Substrate of the Macquarie Arc: geophysical evidence and implications for tectonic setting

Musgrave, Dr Robert1

1Geological Survey Of New South Wales, Maitland, Australia

Ordovician to early Silurian calc-alkaline volcanic-, associated intrusive-, and shallow-marine sedimentary rocks comprise the Macquarie Arc, the principal arc system in the Lachlan Orogen. Although Pb-isotope ratios and positive εNd suggest intraoceanic origins, there are competing hypotheses regarding the arc’s tectonic setting. The range of proposed tectonic models include:

  1. simple intraoceanic models, in which subduction initiated in the Ordovician over a west-dipping subduction zone, an east-dipping zone that later reversed polarity, or a south-dipping zone within a back-arc that later rotated anticlockwise;
  2. two-stage intraoceanic models, in which the Ordovician arc developed on an earlier intraoceanic Cambrian arc;
  3. the Lachlan Orocline model, which suggests the Macquarie Arc arose close to the Cambrian convergent margin of Gondwana;
  4. or in a very different viewpoint, the Macquarie ‘Arc’ may have been an extensional system in a back-arc, far behind the frontal arc located outboard of the New England Orogen.

Seismic reflection and refraction surveys across the Macquarie Arc, with corresponding potential-field models, were previously interpreted to indicate a MORB-like substrate, consistent with proposed tectonic models of type 1 and (arguably) 4. However, petrophysical parameters yielded by these potential-field models are inconsistent with this interpretation. Long-wavelength, deeply sourced signals from a variety of geophysical techniques can clarify the composition of the basement, and these differing datasets show remarkable agreement. Long-wavelength aeromagnetic features qualitatively indicate a basement of low magnetic susceptibility. Quantitative modelling limits this to values typical of intermediate intrusive rocks characteristic of either mature arc or continental basement. Seismic velocity from the AuSREM model maps out a belt of low p-wave velocity, consistent with an intermediate chemistry, in the mid- to lower crust, which corresponds closely to the areas of magnetic susceptibility lows. Long-wavelength, long period MT signals recorded by the AusLAMP array map out conductivity highs that continue from mid (10 km) to lower (40 km) crustal depth and broadly correspond to the Macquarie Arc.

Petrophysical interpretation of an intermediate composition in the middle and lower crust below the Macquarie Arc is incompatible with a MORB-like composition and requires the basement of the Macquarie Arc to be either a pre-existing arc, a continental fragment, or a very thick arc in which little of any original MORB remains in situ. Tectonic models of types 1 and 4 are therefore ruled out. Recently reported magmatic Cambrian zircons from Macquarie Arc rocks are consistent with models of either type 2 or 3, but Pb isotope links between the Macquarie Arc and the forearc of the Cambrian Mount Wright Arc on the Gondwana margin suggest support for a version of model type 3, the Lachlan Orocline model. The Eocene to Recent forearc to rear-arc system of the Izu-Bonin Arc, south of Japan, shares geochemical, geophysical and scale similarities with the Macquarie Arc. This analogy suggests a genetic linkage between the Macquarie Arc, the Cambrian boninite–tholeiite–calc-alkaline belts in Victoria and offshore NSW, and the Cambrian Ponto Group on the margin of the Delamerian orogen in northwest New South Wales.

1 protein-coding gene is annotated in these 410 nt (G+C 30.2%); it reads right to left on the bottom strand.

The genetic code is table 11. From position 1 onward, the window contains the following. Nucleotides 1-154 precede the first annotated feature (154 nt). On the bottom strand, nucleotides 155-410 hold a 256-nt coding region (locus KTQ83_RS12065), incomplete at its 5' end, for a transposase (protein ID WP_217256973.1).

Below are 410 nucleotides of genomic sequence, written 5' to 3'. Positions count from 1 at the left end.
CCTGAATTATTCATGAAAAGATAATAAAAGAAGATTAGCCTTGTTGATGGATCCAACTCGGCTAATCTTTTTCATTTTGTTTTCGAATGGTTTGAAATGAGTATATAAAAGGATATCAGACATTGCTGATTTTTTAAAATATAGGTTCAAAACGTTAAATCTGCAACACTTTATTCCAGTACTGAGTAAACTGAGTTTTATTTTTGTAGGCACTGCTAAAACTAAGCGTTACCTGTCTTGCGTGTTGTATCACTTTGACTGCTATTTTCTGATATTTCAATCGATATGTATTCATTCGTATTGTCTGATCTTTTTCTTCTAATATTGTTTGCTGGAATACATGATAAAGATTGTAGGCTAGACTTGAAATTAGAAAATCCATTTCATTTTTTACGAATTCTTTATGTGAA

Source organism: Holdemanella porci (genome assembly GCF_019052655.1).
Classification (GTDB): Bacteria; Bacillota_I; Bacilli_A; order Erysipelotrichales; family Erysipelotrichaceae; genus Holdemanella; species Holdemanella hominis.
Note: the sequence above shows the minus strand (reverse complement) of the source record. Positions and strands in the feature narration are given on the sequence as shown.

Biography

Robert (Bob) Musgrave: Research Geophysicist with the Geological Survey of New South Wales. Multidisciplinary geophysicist and tectonic interpreter, with more than 30 years’ experience in palaeomagnetism, tectonics, magnetic and gravity interpretation and modelling, and marine geophysics. Bob built and runs the PALM palaeomagnetic/petrophysics laboratory at the University of Newcastle.

About the GSA

The Geological Society of Australia was established as a non-profit organisation in 1952 to promote, advance and support Earth sciences in Australia.

As a broadly based professional society that aims to represent all Earth Science disciplines, the GSA attracts a wide diversity of members working in a similarly broad range of industries.